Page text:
The other day I met my son Will for a burger in Madison. Where to go but the Nitty Gritty, the bar and grill famous for its free birthday drinks (and for its longtime owner and chief greeter, Marsh Shapiro, who died late last year)? I arrived first, ordered a diet drink, and found that Will was still a few minutes away. So I hatched a plan that depended on a quick consultation with a conspirator.
Will arrived to find my diet drink had a balloon tied to it, and my name was on the greeter board.
(This is the board that the bartenders normally use to proclaim a lucky child’s entree into the adult world. I had arranged for a five-minute interval of youth.)
Will looks at the balloon, the board, and me. “What’s going on?” he asks. It’s a question I anticipated, and I gave the only possible answer.
“Hey, you are not the only one with a fake ID.”
(I hasten to add that I’m not saying that my son has a fake ID – this is meant more as an intergenerational joke than a report on facts!)
Joke over, the bartender erased my name and took away my lovely balloon.
We then had a father-son chat. Will is interested in business and has joined the Finance and Investment Society. He is also hearing good things about the Investment Banking Club. So we talked about investment banking. The skills needed, what assignments look like, the value to society. How to value companies and what’s a discount rate.
Then Will looked at his watch and remembered he had a calc exam the next morning. Too bad. I was about to launch into the Soldatos Imperative.
Paul Soldatos is a London-based investor. Turns out he too was a Wisconsin undergrad. And some years after that, he found himself as a second vice president and team leader in the credit training program of the Chase Manhattan Bank. I was one of his trainees.
It was a wonderful, challenging experience for a young liberal arts major going to Wall Street at 21. I couldn’t spell finance, did not know how to use a calculator, and had the maturity of a 14-year-old. These all, it turned out, were powerful headwinds in a serious program that was designed to marinate your brain in a lot of financial analysis techniques for a year, then test you in increasingly difficult one-on-one encounters. These weeklong analyses were the pits.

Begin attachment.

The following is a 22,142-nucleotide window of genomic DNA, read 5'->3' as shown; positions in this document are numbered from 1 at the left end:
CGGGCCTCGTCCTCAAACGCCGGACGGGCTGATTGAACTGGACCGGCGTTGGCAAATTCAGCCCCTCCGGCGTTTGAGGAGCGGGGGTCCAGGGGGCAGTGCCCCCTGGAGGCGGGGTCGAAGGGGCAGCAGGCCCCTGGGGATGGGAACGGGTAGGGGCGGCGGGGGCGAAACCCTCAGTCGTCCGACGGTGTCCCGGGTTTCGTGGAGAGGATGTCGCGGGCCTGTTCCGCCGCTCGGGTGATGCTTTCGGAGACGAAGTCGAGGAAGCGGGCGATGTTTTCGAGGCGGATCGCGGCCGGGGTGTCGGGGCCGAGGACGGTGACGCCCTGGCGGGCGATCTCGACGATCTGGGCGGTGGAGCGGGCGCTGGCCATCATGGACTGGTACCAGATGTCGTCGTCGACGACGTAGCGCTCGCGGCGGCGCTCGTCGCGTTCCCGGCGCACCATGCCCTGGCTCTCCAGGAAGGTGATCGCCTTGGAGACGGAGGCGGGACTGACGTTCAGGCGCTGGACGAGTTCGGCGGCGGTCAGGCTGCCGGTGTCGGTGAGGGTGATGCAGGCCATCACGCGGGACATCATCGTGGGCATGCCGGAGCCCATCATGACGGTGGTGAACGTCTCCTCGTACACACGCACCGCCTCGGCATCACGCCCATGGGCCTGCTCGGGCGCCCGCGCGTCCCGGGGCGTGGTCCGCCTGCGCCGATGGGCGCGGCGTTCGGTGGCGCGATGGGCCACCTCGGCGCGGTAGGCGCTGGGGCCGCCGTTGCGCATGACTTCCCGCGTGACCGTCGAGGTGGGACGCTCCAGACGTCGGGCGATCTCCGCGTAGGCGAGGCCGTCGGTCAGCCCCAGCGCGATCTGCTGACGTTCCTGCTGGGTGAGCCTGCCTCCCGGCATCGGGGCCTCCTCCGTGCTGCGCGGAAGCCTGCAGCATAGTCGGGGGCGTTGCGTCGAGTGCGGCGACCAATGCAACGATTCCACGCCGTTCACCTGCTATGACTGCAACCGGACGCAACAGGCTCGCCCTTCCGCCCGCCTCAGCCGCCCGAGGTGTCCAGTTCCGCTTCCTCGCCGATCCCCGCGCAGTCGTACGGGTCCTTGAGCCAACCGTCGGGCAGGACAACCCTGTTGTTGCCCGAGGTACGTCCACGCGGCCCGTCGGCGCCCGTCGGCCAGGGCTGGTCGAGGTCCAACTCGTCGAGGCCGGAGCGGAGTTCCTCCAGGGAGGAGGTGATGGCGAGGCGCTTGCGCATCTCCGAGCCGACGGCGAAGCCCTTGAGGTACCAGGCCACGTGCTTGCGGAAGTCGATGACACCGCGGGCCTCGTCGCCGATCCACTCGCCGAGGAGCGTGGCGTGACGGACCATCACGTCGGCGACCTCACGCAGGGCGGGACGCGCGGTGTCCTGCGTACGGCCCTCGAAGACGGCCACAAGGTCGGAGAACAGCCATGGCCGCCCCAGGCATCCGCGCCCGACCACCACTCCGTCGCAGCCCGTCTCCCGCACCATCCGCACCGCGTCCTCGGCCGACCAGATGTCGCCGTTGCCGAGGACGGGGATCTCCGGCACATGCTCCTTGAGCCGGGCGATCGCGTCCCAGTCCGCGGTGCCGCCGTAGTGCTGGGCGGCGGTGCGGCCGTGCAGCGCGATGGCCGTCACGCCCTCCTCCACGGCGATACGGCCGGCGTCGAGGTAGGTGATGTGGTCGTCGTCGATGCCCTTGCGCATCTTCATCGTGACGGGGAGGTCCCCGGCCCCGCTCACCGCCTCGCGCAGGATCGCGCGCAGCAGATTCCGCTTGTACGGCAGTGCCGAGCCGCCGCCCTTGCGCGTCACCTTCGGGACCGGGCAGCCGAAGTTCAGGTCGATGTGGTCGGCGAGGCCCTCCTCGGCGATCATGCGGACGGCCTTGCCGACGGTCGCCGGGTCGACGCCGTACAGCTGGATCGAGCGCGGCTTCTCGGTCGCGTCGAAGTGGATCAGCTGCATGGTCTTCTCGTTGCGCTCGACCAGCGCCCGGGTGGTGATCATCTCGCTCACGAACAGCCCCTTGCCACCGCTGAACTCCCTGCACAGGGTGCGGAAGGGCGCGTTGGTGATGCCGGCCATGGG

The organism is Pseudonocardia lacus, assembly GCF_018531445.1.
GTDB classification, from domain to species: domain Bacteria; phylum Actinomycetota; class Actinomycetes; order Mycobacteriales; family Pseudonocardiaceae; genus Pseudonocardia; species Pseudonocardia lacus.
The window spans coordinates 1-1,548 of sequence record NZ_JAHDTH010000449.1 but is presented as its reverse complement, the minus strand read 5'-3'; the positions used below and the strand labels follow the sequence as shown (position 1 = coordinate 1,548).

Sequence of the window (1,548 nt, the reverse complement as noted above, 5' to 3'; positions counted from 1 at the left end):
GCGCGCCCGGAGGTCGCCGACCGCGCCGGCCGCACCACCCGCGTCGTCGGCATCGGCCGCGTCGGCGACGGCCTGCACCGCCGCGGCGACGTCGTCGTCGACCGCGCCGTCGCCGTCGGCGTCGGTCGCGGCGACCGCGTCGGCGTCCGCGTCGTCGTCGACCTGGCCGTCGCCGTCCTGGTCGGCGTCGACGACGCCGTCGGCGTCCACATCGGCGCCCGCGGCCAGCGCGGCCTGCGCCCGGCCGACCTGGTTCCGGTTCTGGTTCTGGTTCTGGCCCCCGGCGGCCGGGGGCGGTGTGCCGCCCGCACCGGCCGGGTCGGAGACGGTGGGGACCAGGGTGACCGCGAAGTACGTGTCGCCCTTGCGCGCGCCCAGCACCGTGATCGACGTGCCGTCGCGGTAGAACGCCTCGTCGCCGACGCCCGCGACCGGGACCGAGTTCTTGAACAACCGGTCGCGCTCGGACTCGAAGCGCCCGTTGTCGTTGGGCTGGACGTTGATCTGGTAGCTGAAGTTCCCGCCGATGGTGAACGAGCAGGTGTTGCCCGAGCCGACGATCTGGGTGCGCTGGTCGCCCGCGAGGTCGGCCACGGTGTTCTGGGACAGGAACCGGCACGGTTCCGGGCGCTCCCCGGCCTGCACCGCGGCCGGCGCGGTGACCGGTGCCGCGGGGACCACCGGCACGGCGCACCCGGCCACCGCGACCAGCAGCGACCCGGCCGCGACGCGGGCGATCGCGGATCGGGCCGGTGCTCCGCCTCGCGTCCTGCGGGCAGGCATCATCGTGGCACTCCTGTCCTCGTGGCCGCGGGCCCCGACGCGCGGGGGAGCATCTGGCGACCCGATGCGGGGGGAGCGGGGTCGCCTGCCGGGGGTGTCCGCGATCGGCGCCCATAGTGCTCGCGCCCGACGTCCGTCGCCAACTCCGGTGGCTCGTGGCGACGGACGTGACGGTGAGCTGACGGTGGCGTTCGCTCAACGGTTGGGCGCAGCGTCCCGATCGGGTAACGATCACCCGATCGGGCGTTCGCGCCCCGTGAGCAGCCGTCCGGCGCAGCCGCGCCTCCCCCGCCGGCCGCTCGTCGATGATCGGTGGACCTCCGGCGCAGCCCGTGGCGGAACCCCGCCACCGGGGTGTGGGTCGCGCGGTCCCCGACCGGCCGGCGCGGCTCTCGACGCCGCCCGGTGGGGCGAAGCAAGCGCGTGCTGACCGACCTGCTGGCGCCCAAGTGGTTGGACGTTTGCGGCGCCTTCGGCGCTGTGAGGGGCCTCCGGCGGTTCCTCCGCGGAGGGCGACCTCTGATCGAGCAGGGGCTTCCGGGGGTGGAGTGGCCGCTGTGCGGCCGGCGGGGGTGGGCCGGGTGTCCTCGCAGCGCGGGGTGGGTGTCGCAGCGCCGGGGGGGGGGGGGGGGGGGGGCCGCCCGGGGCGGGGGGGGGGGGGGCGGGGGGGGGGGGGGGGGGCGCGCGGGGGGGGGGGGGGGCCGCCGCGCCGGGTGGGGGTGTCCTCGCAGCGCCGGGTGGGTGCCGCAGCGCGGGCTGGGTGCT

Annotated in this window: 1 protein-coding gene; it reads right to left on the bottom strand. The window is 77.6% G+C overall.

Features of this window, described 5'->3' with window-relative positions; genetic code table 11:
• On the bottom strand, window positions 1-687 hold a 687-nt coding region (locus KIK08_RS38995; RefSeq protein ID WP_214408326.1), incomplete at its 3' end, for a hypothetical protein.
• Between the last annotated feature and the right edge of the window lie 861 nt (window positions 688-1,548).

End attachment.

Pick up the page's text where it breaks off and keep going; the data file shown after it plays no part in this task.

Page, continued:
I mean literally. The preliminary exams were called “desks” because you could meet at the examiner’s desk and he or she could grill you, without a break, for a whole day.
The final exams were open to the public and were called the “pits.” (Lore tells us they were named this after the deep well of the auditorium in the old Chase building at 20 Pine St. in New York. That is where the finals were held.)
Paul Soldatos was known as a taskmaster, a rough and tumble guy in an elegant suit, someone who did not necessarily hew to the most polite form of questioning. In a corporate culture that celebrated the deep and public examination of financial decisions, Soldatos was celebrated as a deep thinker and an equally deep questioner.
So here I come, a French literature major who was still learning to shave and tie a tie. I was sure Soldatos would chew me twice and spit me out.
Instead, he was a perfect gentleman. My errors he brought out quickly and without fanfare. He passed me on the case. Then he gave some advice.
“I want you,” he said, “to read the credit markets column of The Wall Street Journal every day.” That was it. Simple.
And I have done that pretty much every day since.
Soldatos knew that I did not know much about the U.S. Treasury market when he made the recommendation. That was the point. Learning about the financial world through a daily struggle with the complicated and ever-changing interplay of interest rates, economic growth, and politics give you a feel for each, along with a well-earned sense of humility about what you don’t know.
And this is what I recommend to my kids when they come of age. (It’s amazing the kind of positive parent-child interaction that comes from discussing a complicated issue with common background information, by the way.)
A belated shout-out to you, Paul, for the advice. And Will, next time we have a burger, we need to finish that talk.